I can't tell you for sure if it's absolutely always but it's definitely most of the times.
Well to take double accusative is something very simple, it means that the verb you have needs two objects(or, of course, two sets of objects. I mean, there could be 5 objects in total), both of which will be in accusative. The examples you wrote are correct. Each verb has different syntactical uses. Some verbs can take as their object only acc. Others can take only dat. Others take both. Others take acc. or infinitive. Others take a whole other sentence as their object etc etc.In this .pdf
you will see a list with some important verbs of the ancient Greek language. I hope you have a dictionary, if not let me know and there's things we can do(I mean online dictionaries). In this list "τινα" or "τι" equals acc. (τίνα = person, τί = thing). "τινί" = dat. and "τινος" = gen. It's the declension of "τις" of course, which means "somebody".
After reading the sentence again, I understand what you mean about the double accusative and how the books might be teaching the men about Homer's friends. "παιδεύω" can indeed take 2 accusatives, but one of them would have to be the thing you educate about, the object of the education. If however you were to translate the sentence with "about", you would either have a preposition like "περί" which often means "about", or some other kind of hint. (Ta biblia epaideue tous en th agora anthrwpous *peri twn Omhrou filwn = The books educated the men in the market about Homer's friends)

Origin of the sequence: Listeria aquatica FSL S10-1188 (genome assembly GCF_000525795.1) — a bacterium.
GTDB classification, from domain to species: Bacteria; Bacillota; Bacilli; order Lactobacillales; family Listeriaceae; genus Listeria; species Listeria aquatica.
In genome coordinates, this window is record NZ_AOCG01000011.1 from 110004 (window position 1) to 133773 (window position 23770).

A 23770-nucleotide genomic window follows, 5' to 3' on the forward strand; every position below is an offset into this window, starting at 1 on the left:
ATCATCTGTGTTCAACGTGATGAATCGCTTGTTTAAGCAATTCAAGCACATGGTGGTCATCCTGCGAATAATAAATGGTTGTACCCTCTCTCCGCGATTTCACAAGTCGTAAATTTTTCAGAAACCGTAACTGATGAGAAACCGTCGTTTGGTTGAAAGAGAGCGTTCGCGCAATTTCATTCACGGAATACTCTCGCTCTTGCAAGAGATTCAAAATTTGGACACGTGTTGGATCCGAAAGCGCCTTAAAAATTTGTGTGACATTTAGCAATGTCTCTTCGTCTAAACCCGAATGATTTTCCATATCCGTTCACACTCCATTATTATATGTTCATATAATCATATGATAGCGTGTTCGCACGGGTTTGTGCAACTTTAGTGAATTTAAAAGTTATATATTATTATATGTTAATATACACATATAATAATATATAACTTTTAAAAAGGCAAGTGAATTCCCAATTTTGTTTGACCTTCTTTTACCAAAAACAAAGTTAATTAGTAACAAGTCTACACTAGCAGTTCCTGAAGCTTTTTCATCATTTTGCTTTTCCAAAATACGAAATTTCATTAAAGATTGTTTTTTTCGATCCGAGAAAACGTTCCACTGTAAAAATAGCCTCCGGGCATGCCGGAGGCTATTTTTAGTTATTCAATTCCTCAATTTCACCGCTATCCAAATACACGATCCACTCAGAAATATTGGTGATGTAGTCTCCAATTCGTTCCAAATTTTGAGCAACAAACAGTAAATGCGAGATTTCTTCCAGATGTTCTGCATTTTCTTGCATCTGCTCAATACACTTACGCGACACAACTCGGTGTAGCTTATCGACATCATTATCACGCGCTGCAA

Also, teach = διδάσκω. παιδεύω = educate or raise (a child). When παιδεύω has one object, like in our case, you translate it as "educate". When it has 2 objects, you translate "teach". However, in order for παιδεύω to carry 2 objects, one of them must be a thing, and one of them a person (as in I teach somebody something- you can't possibly have "I teach somebody somebody", which is precisely what we have if we try to translate as teach in our case). In our case we have no "thing" as an object, which is the most important hint towards the fact that our verb has only 1 object.**
*notice there's no comma now that we don't have apposition
**when I say 1object or 2objects, I really mean 1 set of objects. For example the verb of this sentence "He taught John, Mary and Lila maths, physics and history" has 6 objects in total, but only 2 sets of objects, one set contains the "somebody"'s and one that contains the "something"'s (as in "I teach somebody something"). So, even if you were to assume that both "tous anthrwpous" and "tous filous" are objects, given that they are both "somebody"'s you now know for sure they really are part of 1 set.